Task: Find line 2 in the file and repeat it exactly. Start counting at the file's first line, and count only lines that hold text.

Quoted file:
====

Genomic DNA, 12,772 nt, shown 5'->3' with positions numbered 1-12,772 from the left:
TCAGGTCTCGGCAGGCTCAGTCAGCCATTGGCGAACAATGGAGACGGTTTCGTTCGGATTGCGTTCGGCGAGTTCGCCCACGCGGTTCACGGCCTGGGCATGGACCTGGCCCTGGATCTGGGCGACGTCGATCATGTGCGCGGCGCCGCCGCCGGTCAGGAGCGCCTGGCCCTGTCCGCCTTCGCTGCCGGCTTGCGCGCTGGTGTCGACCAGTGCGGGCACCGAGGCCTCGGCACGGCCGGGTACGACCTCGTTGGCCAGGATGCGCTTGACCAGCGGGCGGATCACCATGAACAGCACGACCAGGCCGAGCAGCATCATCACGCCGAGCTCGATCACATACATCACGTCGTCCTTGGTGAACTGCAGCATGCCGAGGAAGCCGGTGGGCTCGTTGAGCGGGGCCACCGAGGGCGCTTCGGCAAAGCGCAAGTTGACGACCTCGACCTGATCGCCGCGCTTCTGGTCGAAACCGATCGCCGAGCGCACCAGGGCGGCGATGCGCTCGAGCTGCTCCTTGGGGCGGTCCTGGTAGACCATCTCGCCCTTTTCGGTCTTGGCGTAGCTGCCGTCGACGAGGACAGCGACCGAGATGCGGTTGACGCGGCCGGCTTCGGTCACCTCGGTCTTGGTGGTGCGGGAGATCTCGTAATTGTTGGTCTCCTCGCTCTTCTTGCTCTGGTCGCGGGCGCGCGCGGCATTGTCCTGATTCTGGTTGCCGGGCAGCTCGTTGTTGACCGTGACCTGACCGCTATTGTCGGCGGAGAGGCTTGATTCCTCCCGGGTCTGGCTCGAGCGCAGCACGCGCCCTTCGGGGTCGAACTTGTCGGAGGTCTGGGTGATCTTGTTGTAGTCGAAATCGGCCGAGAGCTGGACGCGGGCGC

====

TCAGGTCTCGGCAGGCTCAGTCAGCCATTGGCGAACAATGGAGACGGTTTCGTTCGGATTGCGTTCGGCGAGTTCGCCCACGCGGTTCACGGCCTGGGCATGGACCTGGCCCTGGATCTGGGCGACGTCGATCATGTGCGCGGCGCCGCCGCCGGTCAGGAGCGCCTGGCCCTGTCCGCCTTCGCTGCCGGCTTGCGCGCTGGTGTCGACCAGTGCGGGCACCGAGGCCTCGGCACGGCCGGGTACGACCTCGTTGGCCAGGATGCGCTTGACCAGCGGGCGGATCACCATGAACAGCACGACCAGGCCGAGCAGCATCATCACGCCGAGCTCGATCACATACATCACGTCGTCCTTGGTGAACTGCAGCATGCCGAGGAAGCCGGTGGGCTCGTTGAGCGGGGCCACCGAGGGCGCTTCGGCAAAGCGCAAGTTGACGACCTCGACCTGATCGCCGCGCTTCTGGTCGAAACCGATCGCCGAGCGCACCAGGGCGGCGATGCGCTCGAGCTGCTCCTTGGGGCGGTCCTGGTAGACCATCTCGCCCTTTTCGGTCTTGGCGTAGCTGCCGTCGACGAGGACAGCGACCGAGATGCGGTTGACGCGGCCGGCTTCGGTCACCTCGGTCTTGGTGGTGCGGGAGATCTCGTAATTGTTGGTCTCCTCGCTCTTCTTGCTCTGGTCGCGGGCGCGCGCGGCATTGTCCTGATTCTGGTTGCCGGGCAGCTCGTTGTTGACCGTGACCTGACCGCTATTGTCGGCGGAGAGGCTTGATTCCTCCCGGGTCTGGCTCGAGCGCAGCACGCGCCCTTCGGGGTCGAACTTGTCGGAGGTCTGGGTGATCTTGTTGTAGTCGAAATCGGCCGAGAGCTGGACGCGGGCGC